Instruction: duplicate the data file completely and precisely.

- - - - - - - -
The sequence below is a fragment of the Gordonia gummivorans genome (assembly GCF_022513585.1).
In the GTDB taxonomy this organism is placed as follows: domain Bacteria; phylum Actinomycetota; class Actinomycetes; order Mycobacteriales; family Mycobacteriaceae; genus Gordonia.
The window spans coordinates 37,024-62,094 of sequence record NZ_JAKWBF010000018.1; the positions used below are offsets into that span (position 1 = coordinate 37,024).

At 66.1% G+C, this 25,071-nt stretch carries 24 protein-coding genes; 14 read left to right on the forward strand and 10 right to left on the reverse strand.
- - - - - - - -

The sequence below is a fragment of the Gordonia gummivorans genome (assembly GCF_022513585.1).
In the GTDB taxonomy this organism is placed as follows: domain Bacteria; phylum Actinomycetota; class Actinomycetes; order Mycobacteriales; family Mycobacteriaceae; genus Gordonia.
The window spans coordinates 37,024-62,094 of sequence record NZ_JAKWBF010000018.1; the positions used below are offsets into that span (position 1 = coordinate 37,024).

At 66.1% G+C, this 25,071-nt stretch carries 24 protein-coding genes; 14 read left to right on the forward strand and 10 right to left on the reverse strand.